Patients were randomly assigned to 5 mg of linagliptin daily with or without another glucose-control agent (n=168) or to placebo (n=59) for 24 weeks. Patient and disease characteristics were well balanced between the cohorts, and the groups had similar proportions of patients with microalbuminuria and macroalbuminuria. Slightly more patients in the linagliptin group than in the placebo group had mild to moderate renal impairment at baseline (normal renal function, 47.0% vs 57.6%, respectively).

At 24 weeks, linagliptin was associated with a 33% reduction in baseline UACR, a difference of 29% compared with placebo (P=.0305). In a sensitivity analysis of data for 249 patients who took part in the trials but were not using ACEs or ARBs, investigators found a median 30% reduction in baseline UACR for patients treated with linagliptin compared with 16% for those given placebo. The effects of linagliptin on UACR were evident within 12 weeks of initiating therapy and were consistent across all racial subgroups.

Linagliptin also lowered patients’ levels of glycated hemoglobin (HbA1C) and fasting plasma glucose at 24 weeks. Investigators found no correlation between degree of improvement in glycemic control and change in UACR, however, with patients whose HbA1C levels declined by <0.1% experiencing a reduction in UACR similar to that for patients whose HbA1C levels dropped by more than 0.64%. They said that this suggests linagliptin “may have kidney-protective properties beyond glucose-lowering effects.”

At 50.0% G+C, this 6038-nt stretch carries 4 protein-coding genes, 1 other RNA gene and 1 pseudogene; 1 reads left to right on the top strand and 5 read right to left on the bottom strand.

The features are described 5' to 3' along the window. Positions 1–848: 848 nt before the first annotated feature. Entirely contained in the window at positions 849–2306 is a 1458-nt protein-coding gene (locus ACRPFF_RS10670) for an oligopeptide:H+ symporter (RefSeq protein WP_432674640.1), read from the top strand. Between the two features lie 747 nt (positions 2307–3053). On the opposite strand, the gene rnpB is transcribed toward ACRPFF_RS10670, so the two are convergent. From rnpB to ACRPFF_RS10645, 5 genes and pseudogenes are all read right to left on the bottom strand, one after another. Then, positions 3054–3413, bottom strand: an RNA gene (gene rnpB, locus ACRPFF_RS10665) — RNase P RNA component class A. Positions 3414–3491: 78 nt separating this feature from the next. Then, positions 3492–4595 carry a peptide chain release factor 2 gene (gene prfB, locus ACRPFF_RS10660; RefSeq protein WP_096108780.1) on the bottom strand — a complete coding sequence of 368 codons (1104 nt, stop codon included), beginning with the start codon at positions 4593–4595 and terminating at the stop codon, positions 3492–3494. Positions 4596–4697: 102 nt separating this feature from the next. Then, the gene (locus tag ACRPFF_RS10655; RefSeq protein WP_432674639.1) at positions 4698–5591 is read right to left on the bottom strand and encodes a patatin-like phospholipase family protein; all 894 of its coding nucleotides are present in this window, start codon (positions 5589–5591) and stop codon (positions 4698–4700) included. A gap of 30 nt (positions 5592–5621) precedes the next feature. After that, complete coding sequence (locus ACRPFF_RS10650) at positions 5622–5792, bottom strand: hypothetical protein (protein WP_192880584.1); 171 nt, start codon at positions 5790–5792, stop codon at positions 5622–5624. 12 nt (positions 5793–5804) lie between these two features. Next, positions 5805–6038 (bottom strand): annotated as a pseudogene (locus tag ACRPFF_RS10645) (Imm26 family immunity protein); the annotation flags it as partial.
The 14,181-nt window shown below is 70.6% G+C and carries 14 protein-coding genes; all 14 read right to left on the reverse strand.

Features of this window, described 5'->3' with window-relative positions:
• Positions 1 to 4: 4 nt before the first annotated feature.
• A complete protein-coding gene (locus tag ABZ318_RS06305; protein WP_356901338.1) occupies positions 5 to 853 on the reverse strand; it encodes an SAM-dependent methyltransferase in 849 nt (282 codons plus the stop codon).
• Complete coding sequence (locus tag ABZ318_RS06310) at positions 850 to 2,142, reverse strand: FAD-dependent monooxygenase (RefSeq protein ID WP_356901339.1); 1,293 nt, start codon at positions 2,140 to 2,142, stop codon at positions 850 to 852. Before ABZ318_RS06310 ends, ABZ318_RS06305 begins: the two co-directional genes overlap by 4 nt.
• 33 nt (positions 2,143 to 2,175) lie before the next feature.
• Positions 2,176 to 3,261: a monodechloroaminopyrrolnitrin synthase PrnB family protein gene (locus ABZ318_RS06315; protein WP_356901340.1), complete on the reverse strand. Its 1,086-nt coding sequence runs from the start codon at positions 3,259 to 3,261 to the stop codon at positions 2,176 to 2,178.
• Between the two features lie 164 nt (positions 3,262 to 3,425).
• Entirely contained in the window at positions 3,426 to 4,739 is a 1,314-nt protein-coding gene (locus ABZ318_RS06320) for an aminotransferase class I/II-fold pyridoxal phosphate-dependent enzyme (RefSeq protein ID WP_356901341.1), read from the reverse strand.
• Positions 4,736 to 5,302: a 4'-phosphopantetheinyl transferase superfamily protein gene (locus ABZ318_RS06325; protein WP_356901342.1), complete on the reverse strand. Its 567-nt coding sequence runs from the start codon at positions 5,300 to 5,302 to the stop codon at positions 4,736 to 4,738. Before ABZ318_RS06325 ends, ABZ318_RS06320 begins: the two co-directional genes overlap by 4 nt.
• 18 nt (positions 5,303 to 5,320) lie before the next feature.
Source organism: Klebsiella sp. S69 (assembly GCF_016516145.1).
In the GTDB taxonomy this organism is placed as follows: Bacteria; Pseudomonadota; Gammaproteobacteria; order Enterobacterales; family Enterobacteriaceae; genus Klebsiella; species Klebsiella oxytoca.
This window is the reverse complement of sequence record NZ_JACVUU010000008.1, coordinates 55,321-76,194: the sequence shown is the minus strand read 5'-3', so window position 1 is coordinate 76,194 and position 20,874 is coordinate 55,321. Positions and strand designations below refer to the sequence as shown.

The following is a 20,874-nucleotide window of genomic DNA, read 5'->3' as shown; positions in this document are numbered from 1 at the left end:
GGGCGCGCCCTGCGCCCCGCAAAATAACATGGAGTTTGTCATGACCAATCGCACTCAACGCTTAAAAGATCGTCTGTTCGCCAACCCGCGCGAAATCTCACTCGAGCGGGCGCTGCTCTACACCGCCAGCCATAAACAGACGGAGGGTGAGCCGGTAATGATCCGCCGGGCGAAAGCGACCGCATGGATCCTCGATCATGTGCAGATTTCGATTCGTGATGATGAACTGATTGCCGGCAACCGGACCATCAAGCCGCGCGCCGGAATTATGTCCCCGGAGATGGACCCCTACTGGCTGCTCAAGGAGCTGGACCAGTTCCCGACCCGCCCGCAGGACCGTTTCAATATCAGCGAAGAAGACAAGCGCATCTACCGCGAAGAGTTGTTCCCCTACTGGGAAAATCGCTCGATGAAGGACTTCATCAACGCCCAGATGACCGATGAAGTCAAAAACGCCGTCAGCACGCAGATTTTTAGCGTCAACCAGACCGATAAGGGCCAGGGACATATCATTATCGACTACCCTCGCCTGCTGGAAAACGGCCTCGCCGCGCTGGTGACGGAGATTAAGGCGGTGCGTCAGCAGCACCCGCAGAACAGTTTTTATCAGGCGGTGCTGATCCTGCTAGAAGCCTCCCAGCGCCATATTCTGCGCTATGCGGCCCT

Patients in the placebo arm experienced a small drop in blood pressure levels, whereas blood pressure levels remained stable in the linagliptin arm. Kidney function was also stable in the linagliptin arm, which had a slightly lower composite rate of renal and urinary disorders at 24 weeks compared with the placebo group (5.1% vs 4.2%, respectively).

The rates of adverse events in the trials were low, overall, with hypoglycemia the only treatment-related adverse event observed in more than 2% of patients taking linagliptin. All 14.3% of patients in the linagliptin arm who experienced hypoglycemia had also been taking a sulfonylurea; none required medical assistance.

In a press release by the drug’s manufacturer, lead investigator Per-Henrik Groop, MD, DMSc, Division of Nephrology, Helsinki University Central Hospital, Finland, said, “This analysis is important because approximately 65% of patients living with T2DM are at risk of declining renal function, which can limit treatment options.” He added that, based on the results of the post hoc analysis, the research team planned to study the relationship between linagliptin and urine albumin levels further. “We recognize the importance of considering declining renal function when treating T2DM patients,” he said.

Diabetes-related kidney disease can progress even in patients with good glucose control. To monitor the risk of renal impairment in patients with T2DM, the ADA and the National Institutes of Health recommend testing urine albumin excretion levels and estimated glomerular filtration rate annually.—Garrett Melton